I’m no stranger to the video game cross over. Kirby laying into Pit or Devil Jin coping a Hadouken to the groin is no longer the surprising spectacle it once was. So when another fighting themed crossover in the form of Project X Zone was announced, only the truly hardcore fans seemed to raise their eyelids. Could an original Capcom cross Sega cross Namco Bandai strategy RPG featuring over 200 characters be enough to satisfy fans and 3DS users alike? Or would seeing Chris Redfield fighting alongside Zero be too much for us Westerners to cope with?
I’m all for mashing my favourite video game memories into one experience, but when attempting to explain why over 200 characters from 27 video game series are joining forces, things can get messy. Early on we see Chun-Li, the Interpol agent team up with succubus Morrigan. Video games hulkiest thighs alongside gaming’s most voluptuous bosom… sure, i’ll bite. But when the well known faces of Ryu, Jill Valentine and Dante began to become lost in a sea of characters from seemingly every Japanese RPG and anime series that never saw the light of day on our shores, I knew I was lost. Project X Zone often feels like it is built around one big punch line which is “let’s see how funny mooshing all these characters together will be.”
With every variant of go-get-em teens, perky schoolgirls and sullen bad-arses, the whole cliched anime gang is in town. With a roster this diverse, spanning alternate timelines, universes and futures, the story quickly becomes one choppy, confused mess. Once the characters begin to admit that they themselves are confused as to what is happening and where they are at any one point, it’s time to take that as a hall pass, sit back and just enjoy watching Frank West (Dead Rising) snap ‘Erotic’ photos of every female character.
However, whatever X Zone lacks in logic, it easily makes up for in addictive, semi-tactical battles. It shouldn’t work, hell, I’m not even sure I wanted it to work, but somehow against all odds, this jungle juice Frankenstein has enough laughs and enough solid gameplay to squeak through the bat-shit crazy cracks. And if you are ever confused about the history of .hack or why the sexy robots have a grudge against you, then the included Crosspedia can catch you up on all the characters motivations.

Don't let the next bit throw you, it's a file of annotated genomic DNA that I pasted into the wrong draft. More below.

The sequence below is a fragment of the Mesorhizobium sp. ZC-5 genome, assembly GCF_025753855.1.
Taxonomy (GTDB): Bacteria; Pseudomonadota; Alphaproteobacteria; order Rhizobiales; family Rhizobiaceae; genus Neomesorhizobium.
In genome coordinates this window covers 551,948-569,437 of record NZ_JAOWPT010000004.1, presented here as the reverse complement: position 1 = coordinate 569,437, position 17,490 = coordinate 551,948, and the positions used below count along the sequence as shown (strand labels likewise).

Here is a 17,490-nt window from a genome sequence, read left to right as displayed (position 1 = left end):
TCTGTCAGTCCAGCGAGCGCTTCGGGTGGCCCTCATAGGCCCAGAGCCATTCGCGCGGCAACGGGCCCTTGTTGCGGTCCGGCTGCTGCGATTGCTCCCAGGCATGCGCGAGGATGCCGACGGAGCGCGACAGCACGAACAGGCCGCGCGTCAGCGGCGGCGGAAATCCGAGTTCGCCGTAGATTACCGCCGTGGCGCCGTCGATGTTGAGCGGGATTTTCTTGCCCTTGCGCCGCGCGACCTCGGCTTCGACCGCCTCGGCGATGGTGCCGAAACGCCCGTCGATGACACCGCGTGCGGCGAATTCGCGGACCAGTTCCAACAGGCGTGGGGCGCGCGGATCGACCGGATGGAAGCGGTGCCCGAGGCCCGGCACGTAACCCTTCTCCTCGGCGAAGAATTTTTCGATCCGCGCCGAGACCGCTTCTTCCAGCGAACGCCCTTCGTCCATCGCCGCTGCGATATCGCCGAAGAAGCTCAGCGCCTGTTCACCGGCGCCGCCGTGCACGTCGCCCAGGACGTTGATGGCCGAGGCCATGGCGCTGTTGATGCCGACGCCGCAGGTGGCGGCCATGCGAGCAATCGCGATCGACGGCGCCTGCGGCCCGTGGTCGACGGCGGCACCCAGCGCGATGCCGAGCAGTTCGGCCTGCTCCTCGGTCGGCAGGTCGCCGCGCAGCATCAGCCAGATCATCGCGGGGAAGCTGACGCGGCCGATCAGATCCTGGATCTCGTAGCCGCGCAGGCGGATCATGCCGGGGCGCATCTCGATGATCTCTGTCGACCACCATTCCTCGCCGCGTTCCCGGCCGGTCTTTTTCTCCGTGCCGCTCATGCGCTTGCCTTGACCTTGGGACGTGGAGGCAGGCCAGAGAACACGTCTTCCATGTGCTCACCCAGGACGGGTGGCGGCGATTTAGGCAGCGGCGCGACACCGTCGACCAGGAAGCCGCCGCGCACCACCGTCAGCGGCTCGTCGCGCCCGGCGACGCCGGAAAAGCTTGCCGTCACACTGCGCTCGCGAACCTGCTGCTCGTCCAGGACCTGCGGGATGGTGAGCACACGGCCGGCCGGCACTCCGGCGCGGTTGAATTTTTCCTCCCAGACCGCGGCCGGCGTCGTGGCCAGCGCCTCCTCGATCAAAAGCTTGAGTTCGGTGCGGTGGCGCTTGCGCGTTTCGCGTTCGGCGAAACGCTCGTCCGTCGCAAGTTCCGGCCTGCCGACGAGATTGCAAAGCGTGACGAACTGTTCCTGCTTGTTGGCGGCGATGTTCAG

While it is always a fun nod to see Frank West (of Dead Rising) and his new posse fighting in locations such as the Willamette shopping mall (setting of Dead Rising), none of the characters ever actually feel like themselves. A collection of cliches and one liners each character would likely say are merged with the rest of the crowd creating hollow characitures.
As far as tactical strategy games go, X Zone is on the simpler side. Each battle is won by moving teams of two towards an inevitable beat down with a boss (often in the form of a sexy robot or monster). The crowded, straight forward matches often feel more like a game of Monkey’s in a Barrel with your 5 year old cousin than a strategic chess game that many other titles achieve. X Zone is a game created simply for our amusement. Like a child throwing a handful of bugs in with a spider just to see what will happen.
By attempting to combine and mutate a number of genres, combat never feels as polished or as fun as the series X Zone pays homage to. Attack commands in battle sequences often feel more like a bad fighting game than an interesting addition to a strategy game. However, when you line up an attack featuring 5 characters beating down in tandem, it can be beautifully chaotic. X Zone makes an effort to equalise all the characters which creates freedom in choice but never allows for any logical plans that utilise the strengths of different characters.
Doling out damage builds a shared power meter between your team which can be used to block, counter and perform special abilities. It comes in handy but is never game changing enough to incorporate into your strategy. The same can be said for levelling characters and the minimal loot system involved.
When X Zone falls short in terms of logic and gameplay, it always manages to keep you coming back simply for the chaos it embraces. The dialogue is dumb but often hilarious, the visuals are simple sprite animations but the animations still chaotically pop off the screen and while the gameplay brings nothing new to the table, it manages to create a simple satisfaction in its madness.
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